For the health and safety of your guests, cleaning your holiday let’s hot tub is essential. Having a suitable cleaning routine and using the correct products is key, and makes your hot tub cleaning regime easier while prolonging your hot tub’s longevity.
Once the tub is completely drained, it’s recommended you wipe all the surfaces with a soft cloth or tub scrubber to remove any sediment, dirt or debris. Part of the process is also to check and ensure that the filter is clean. A filter works continuously to trap particles in the water to keep a hot tub clean, so it’s important to check that the filters are rinsed and working properly to help ensure a hot tub’s overall performance and long life. The last part of your hot tub that should be regularly cleaned is the cover, especially the underside.
Hot tubs do require specialist cleaning products as regular household products are often unsuitable and can cause issues with water maintenance and possibly damage the tub’s structure. It’s recommended to adhere to the manufacturer’s guidance on cleaning products which have been developed specifically for individual hot tubs.
A hot tub in a holiday cottage will need to be drained, cleaned and refilled at each changeover. Once refilled, your hot tub will then need to have the pH level balanced and water sanitised.
Depending on its size, most hot tubs take between three to eight hours to get back up to the desired temperature, so it is probably worth letting guests know that it might need a bit of time to heat up the water before they have a soak.
In order to ensure your hot tub remains clean and protected, and the water quality is safe for guests, it’s important to ensure you have a suitable water sanitiser. A sanitiser is what kills bacteria and purifies the water and is the most critical component to a healthy hot tub experience. Chlorine and bromine are the two commonly used disinfectants and are most effective at keeping a hot tub clean. Other chemicals needed for a hot tub are pH increasers for when the water is too acidic, and pH decreasers for when the water is too alkaline. Both sanitiser and pH levels can be checked using specific testing strips.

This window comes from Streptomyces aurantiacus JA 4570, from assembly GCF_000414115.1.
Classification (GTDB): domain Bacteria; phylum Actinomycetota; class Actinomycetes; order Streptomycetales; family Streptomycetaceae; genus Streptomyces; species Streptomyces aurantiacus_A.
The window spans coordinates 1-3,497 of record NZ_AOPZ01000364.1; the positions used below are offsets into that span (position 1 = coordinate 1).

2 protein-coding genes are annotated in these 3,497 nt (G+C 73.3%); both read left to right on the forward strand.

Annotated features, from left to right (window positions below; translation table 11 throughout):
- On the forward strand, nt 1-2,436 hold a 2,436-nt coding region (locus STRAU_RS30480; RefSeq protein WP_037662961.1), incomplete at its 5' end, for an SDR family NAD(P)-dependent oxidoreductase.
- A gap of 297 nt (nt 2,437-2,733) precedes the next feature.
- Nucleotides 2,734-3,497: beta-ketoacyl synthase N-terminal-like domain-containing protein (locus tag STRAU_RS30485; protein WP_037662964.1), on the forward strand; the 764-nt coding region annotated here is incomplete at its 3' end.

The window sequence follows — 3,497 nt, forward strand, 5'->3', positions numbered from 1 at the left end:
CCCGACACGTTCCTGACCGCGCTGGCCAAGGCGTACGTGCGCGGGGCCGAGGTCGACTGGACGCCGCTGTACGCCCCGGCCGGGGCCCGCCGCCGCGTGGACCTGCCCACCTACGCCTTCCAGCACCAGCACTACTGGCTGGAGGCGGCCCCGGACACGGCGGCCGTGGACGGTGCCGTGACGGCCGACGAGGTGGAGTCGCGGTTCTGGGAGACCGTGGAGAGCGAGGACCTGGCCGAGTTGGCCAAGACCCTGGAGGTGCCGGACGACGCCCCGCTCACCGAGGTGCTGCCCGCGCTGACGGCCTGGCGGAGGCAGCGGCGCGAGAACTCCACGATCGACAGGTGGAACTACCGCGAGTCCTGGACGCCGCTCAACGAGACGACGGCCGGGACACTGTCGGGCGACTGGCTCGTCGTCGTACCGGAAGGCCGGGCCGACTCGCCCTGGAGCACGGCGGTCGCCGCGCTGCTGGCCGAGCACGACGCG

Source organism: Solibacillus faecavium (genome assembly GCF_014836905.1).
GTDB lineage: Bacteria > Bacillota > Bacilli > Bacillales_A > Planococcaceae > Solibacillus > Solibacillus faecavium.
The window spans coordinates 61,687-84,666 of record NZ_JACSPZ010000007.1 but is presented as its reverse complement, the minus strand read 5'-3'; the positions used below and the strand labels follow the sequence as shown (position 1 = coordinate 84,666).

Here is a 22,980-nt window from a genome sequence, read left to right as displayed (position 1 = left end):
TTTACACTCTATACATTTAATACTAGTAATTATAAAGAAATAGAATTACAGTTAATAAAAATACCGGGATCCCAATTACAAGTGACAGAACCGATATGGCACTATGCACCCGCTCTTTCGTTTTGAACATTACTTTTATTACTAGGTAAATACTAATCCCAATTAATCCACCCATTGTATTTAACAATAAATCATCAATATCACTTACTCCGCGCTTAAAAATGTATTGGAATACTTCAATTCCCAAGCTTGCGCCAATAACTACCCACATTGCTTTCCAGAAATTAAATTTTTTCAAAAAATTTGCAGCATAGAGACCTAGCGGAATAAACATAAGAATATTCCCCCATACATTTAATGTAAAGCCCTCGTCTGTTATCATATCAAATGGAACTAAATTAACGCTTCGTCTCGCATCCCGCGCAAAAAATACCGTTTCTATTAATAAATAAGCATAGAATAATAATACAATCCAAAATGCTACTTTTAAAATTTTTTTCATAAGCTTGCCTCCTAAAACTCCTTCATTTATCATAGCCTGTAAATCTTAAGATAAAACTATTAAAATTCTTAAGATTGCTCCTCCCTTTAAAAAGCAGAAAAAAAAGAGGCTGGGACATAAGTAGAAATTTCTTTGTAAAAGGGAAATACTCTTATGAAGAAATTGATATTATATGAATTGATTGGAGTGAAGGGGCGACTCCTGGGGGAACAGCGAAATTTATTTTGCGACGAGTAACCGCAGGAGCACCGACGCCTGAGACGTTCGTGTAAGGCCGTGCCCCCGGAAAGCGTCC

To keep a hot tub running smoothly, it’s recommended that it is professionally serviced on a regular basis to keep it in an optimum condition. A full service usually includes a complete overhaul of the hot tub, a deep clean from top to bottom, and a thorough clean of the internal plumbing and filtration system. Contact your hot tub supplier regarding service and maintenance requirements or get in touch with our Managed Services team who will be able to assist you in finding a trusted local contact.
Hot tub maintenance is fairly straightforward and if done properly will keep your investment in great condition, safe and ready for guests to use.
Safe hot tub installation: It is essential to plan the layout of the hot tub’s installation and consider the area at your property you want it installed. A hot tub when filled with water and people is extremely heavy and will need a strong, solid, level base to support it.
Ideal water temperature: While the ideal hot tub temperature varies from person to person and depends on factors such as age, health, and personal preference, 37-38 degrees Celsius tends to be a comfortable bathing temperature. Both BISHTA and the HSE HSG282 recommend that the water temperature in your hot tub should not exceed 40 degrees Celsius.
Safe chemical storage: Hot tub cleaning chemicals should always be used safely and stored in a locked location or out of the reach of children.